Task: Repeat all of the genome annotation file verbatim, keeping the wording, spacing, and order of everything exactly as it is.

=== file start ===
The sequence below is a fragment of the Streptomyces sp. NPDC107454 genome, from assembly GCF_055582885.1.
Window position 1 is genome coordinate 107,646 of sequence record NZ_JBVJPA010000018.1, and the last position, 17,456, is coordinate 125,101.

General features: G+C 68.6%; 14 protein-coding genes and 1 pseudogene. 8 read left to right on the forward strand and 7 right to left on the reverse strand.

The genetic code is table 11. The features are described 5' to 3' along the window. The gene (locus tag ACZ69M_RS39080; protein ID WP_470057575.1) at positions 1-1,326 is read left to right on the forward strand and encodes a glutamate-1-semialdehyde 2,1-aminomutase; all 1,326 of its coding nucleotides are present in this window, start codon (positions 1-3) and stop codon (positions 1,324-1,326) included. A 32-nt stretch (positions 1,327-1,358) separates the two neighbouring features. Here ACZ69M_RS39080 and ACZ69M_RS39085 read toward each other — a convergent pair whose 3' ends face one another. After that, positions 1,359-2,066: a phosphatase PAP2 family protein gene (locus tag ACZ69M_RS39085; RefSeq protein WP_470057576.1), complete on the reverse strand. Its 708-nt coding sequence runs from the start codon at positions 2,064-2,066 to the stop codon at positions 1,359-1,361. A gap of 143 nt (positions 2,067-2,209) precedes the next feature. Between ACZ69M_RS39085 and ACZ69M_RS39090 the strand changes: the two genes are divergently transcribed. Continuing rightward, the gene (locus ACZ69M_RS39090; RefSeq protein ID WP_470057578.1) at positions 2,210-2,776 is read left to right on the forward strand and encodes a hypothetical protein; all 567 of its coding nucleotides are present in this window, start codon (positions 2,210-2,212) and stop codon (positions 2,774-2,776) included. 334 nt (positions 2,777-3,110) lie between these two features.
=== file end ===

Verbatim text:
The sequence below is a fragment of the Streptomyces sp. NPDC107454 genome, from assembly GCF_055582885.1.
Window position 1 is genome coordinate 107,646 of sequence record NZ_JBVJPA010000018.1, and the last position, 17,456, is coordinate 125,101.

General features: G+C 68.6%; 14 protein-coding genes and 1 pseudogene. 8 read left to right on the forward strand and 7 right to left on the reverse strand.

The genetic code is table 11. The features are described 5' to 3' along the window. The gene (locus tag ACZ69M_RS39080; protein ID WP_470057575.1) at positions 1-1,326 is read left to right on the forward strand and encodes a glutamate-1-semialdehyde 2,1-aminomutase; all 1,326 of its coding nucleotides are present in this window, start codon (positions 1-3) and stop codon (positions 1,324-1,326) included. A 32-nt stretch (positions 1,327-1,358) separates the two neighbouring features. Here ACZ69M_RS39080 and ACZ69M_RS39085 read toward each other — a convergent pair whose 3' ends face one another. After that, positions 1,359-2,066: a phosphatase PAP2 family protein gene (locus tag ACZ69M_RS39085; RefSeq protein WP_470057576.1), complete on the reverse strand. Its 708-nt coding sequence runs from the start codon at positions 2,064-2,066 to the stop codon at positions 1,359-1,361. A gap of 143 nt (positions 2,067-2,209) precedes the next feature. Between ACZ69M_RS39085 and ACZ69M_RS39090 the strand changes: the two genes are divergently transcribed. Continuing rightward, the gene (locus ACZ69M_RS39090; RefSeq protein ID WP_470057578.1) at positions 2,210-2,776 is read left to right on the forward strand and encodes a hypothetical protein; all 567 of its coding nucleotides are present in this window, start codon (positions 2,210-2,212) and stop codon (positions 2,774-2,776) included. 334 nt (positions 2,777-3,110) lie between these two features.